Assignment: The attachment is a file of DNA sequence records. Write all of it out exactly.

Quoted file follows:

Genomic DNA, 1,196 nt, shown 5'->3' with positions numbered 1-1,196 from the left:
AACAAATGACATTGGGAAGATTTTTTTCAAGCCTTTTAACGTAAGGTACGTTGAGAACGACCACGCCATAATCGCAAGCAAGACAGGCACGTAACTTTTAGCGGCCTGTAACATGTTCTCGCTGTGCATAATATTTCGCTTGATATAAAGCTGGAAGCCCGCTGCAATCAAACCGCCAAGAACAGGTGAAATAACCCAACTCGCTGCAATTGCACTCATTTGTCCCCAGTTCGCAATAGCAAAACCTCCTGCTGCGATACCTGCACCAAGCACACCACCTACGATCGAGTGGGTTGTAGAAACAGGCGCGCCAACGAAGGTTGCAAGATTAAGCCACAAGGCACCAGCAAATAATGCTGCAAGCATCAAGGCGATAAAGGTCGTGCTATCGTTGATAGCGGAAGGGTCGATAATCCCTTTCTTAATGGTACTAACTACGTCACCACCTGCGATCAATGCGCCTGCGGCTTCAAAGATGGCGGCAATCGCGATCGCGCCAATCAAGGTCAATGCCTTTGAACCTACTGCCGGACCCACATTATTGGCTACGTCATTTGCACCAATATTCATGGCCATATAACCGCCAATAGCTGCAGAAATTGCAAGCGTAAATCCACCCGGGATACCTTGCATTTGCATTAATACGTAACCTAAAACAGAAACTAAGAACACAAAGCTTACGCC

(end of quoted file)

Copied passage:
Genomic DNA, 1,196 nt, shown 5'->3' with positions numbered 1-1,196 from the left:
AACAAATGACATTGGGAAGATTTTTTTCAAGCCTTTTAACGTAAGGTACGTTGAGAACGACCACGCCATAATCGCAAGCAAGACAGGCACGTAACTTTTAGCGGCCTGTAACATGTTCTCGCTGTGCATAATATTTCGCTTGATATAAAGCTGGAAGCCCGCTGCAATCAAACCGCCAAGAACAGGTGAAATAACCCAACTCGCTGCAATTGCACTCATTTGTCCCCAGTTCGCAATAGCAAAACCTCCTGCTGCGATACCTGCACCAAGCACACCACCTACGATCGAGTGGGTTGTAGAAACAGGCGCGCCAACGAAGGTTGCAAGATTAAGCCACAAGGCACCAGCAAATAATGCTGCAAGCATCAAGGCGATAAAGGTCGTGCTATCGTTGATAGCGGAAGGGTCGATAATCCCTTTCTTAATGGTACTAACTACGTCACCACCTGCGATCAATGCGCCTGCGGCTTCAAAGATGGCGGCAATCGCGATCGCGCCAATCAAGGTCAATGCCTTTGAACCTACTGCCGGACCCACATTATTGGCTACGTCATTTGCACCAATATTCATGGCCATATAACCGCCAATAGCTGCAGAAATTGCAAGCGTAAATCCACCCGGGATACCTTGCATTTGCATTAATACGTAACCTAAAACAGAAACTAAGAACACAAAGCTTACGCC